Search Images Maps Play YouTube News Gmail Drive More »
Sign in
Screen reader users: click this link for accessible mode. Accessible mode has the same essential features but works better with your reader.


  1. Advanced Patent Search
Publication numberUS3821716 A
Publication typeGrant
Publication dateJun 28, 1974
Filing dateMar 5, 1973
Priority dateMar 5, 1973
Publication numberUS 3821716 A, US 3821716A, US-A-3821716, US3821716 A, US3821716A
InventorsGhajar P
Original AssigneeHoneywell Inf Systems
Export CitationBiBTeX, EndNote, RefMan
External Links: USPTO, USPTO Assignment, Espacenet
Method and apparatus for recovering data in an nrzi recording system
US 3821716 A
Abstract  available in
Previous page
Next page
Claims  available in
Description  (OCR text may contain errors)

United States Patent 1191 Ghajar METHOD AND APPARATUS FOR RECOVERING DATA IN AN NRZI Primary ExaminerHarvey E. Springbom RECORDING SYSTEM Attorney, Agent, or Firm-Dudley T. Ready; Gerald R. [75] Inventor: Parviz Ghajar, Norman, Okla. Woods [73] Assignee: Honeywell Information Systems lnc., [57] ABSTRACT waltham, Mas5- Apparatus for detecting missing pulses in recovered [22] Filed; Man 5 7 NRZl encoded data. Positive and negative read signals are separated and applied to different error detecting i PP No.1 334,530 circuits. Each error detecting circuit has a three stage, serial-transfer, shift register.'The second stage output [52] US. c1-..- 340/1725, 360/40 is Connected to One Circuit Output terminal The first 51 1m. (:1. G06f 11/00 and third Stage Outputs are applied to a conventional 58 Field of Search 340/l46.l AB, 146.1 F, AND gate The AND gate transmits an Output Pulset0 340/1741 13, 7 the second circuit output terminal whenever the first and third stages contain logical ls since the NRZl [56] References Cited code dictates that an intermediate pulse of the oppo- UNITED STATES PATENTS site polarity must be missing. The circuit output termi- 2 876 352 3/1959 -S h d 3 0/172 5 nals from both error detecting circuits are connected c ne1 er 2,951,229 8/1960 GOldSteln 340/1725 to the mputof an OR gate 3,671,935 6/1972 Lipp et al. 340/l46.l AB 2 Claims, 5 Drawing Flgures READ SIGNAL PULSE FILTER, AUTO-GAIN i impunen NETWORK fi i iv h 2/ PROCESSED ANALOG SIGNAL AND AMP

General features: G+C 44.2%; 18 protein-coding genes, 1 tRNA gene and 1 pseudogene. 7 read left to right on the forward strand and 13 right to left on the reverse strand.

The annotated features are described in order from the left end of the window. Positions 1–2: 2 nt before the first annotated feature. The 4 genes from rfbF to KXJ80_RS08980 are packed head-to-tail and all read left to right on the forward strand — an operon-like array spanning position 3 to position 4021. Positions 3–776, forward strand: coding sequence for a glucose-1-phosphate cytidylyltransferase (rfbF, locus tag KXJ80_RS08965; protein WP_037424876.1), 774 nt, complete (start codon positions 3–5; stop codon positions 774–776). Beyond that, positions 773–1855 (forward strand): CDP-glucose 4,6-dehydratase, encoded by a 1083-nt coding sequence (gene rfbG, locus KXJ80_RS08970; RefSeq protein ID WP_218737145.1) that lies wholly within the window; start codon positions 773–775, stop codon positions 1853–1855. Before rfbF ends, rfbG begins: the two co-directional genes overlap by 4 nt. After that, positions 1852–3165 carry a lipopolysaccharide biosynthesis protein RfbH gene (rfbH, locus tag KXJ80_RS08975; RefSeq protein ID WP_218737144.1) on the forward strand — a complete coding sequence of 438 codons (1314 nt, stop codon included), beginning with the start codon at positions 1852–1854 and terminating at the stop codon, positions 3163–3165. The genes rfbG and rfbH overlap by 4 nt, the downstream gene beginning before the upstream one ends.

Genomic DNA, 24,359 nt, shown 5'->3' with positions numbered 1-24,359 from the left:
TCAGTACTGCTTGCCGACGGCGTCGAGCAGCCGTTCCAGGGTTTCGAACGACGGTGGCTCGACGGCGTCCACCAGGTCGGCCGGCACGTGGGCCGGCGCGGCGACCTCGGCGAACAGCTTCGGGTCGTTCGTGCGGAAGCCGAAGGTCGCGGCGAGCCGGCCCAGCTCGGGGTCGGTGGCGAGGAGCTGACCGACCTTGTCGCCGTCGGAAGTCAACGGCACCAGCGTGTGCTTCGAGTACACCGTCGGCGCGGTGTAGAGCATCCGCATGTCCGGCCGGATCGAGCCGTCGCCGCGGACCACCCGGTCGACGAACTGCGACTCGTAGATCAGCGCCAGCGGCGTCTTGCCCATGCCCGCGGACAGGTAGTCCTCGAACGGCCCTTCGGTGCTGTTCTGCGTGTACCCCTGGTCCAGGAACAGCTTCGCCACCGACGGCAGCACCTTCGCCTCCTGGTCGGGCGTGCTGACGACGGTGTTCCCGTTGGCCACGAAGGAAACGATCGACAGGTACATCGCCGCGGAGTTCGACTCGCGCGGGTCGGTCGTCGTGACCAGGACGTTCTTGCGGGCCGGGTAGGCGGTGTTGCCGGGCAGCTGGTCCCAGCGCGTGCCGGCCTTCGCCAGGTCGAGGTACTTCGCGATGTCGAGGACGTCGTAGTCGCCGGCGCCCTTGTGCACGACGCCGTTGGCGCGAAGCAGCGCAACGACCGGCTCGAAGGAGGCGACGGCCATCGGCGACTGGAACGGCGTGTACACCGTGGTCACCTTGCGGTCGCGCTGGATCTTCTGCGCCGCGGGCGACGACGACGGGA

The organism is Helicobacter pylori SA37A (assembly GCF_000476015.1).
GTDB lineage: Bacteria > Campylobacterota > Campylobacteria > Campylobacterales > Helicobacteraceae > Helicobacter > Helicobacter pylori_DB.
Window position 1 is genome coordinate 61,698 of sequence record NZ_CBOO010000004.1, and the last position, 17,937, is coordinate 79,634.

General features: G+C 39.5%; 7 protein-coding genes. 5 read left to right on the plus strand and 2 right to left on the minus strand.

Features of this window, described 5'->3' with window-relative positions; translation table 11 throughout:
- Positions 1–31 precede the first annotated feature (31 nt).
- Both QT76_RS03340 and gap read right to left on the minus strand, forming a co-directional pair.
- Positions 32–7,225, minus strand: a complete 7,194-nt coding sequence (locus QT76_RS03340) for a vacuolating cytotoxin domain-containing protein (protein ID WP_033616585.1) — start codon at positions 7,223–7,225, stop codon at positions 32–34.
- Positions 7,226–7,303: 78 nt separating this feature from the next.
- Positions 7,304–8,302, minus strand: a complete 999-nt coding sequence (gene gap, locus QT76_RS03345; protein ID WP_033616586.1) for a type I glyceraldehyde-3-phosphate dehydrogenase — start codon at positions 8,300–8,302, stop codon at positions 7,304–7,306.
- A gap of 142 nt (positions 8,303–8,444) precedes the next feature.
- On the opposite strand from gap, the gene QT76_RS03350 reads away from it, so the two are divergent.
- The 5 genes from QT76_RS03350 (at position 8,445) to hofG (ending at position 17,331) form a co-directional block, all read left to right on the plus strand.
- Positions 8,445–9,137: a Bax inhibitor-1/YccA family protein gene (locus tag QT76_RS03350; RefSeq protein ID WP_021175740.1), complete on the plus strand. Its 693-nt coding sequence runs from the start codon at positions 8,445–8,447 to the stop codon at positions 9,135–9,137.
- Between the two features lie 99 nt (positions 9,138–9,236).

SHEEI 1 OF 4 Up 8 AND E LEVEL 0 DROP-OUT C GENERATOR CORRECTOR 7 E 282E 2 K 0 Q THRESHOLD AI OR F/F L E'2 24 25; 26 CLK Q LEVEL DROP-OUT D AND GENERATOR CORRECTOR FIE-SE ONE CELL TIME UPPER THRESHOLD LEVEL METHOD AND APPARATUS FOR RECOVERING DATA IN AN NRZI RECORDING SYSTEM FIELD OF THE INVENTION This invention relates to data storage and retrieval systems such as digital computer disk memory systems and analogous systems which transmit and receive data in the form of NRZI (non-return-to-zero) binary signals. It is concerned with recovering drop-out bits, i.e., information lost due to signals failing to cross a given threshold level.

DESCRIPTION OF THE PRIOR ART A common method of recording data on magnetic disks and tapes is NRZI encoding and decoding. In NRZI recording, an electro-magnetic transducer produces a pattern along a track in the magnetic media wherein a series of ls and Os is encoded by the rule that whenever a l is received, the polarity of current applied to the electromagnetic transducer is reversed to create a magnetic flux reversal in the media. The polarity of current is not changed when Os are received. When the data is read out, a signal having a waveform of the type shown in FIG. I is generated. A threshold signal level is presumed, in order to reject the noise inherent in the system. When the generated signal for a l fails to exceed the threshold, it is interpreted as a O and a bit drop-out is said to have occurred, which is an error condition. Lowering the threshold level is not a practical way to eliminate drop-outs because the noise peaks will then cause spurious 1s to be substituted for s. It is common for the noise level to be about 30 percent of the nominal 1 bit signal peaks, after signal has been conditioned.

For a given recording system, drop-outs can be reduced by lowering the recording density or other methods-which enhance the signal-to-noise ratio. However, such methods reduce overall memory performance. Furthermore, it should be understood that the usual goal in designing disk and tape systems is not the attainment of completely error free operation. A certain level of errors is acceptable because errors are generally detected by the use of error detecting codes and corrected by retry or some other method. Accordingly, the goal is usually one of keeping the error rate' within a rate acceptable to the computer system as a whole. Therefore, the normal result of developing improved apparatus and materials for disks and tapesis to increase recording density and/or some other performance or cost characteristic, For the foreseeable future, there will be a continuing need for improved cost/performance characteristics in memory systems and the minimization of sources of errors will be a central factor in obtaining such improvements.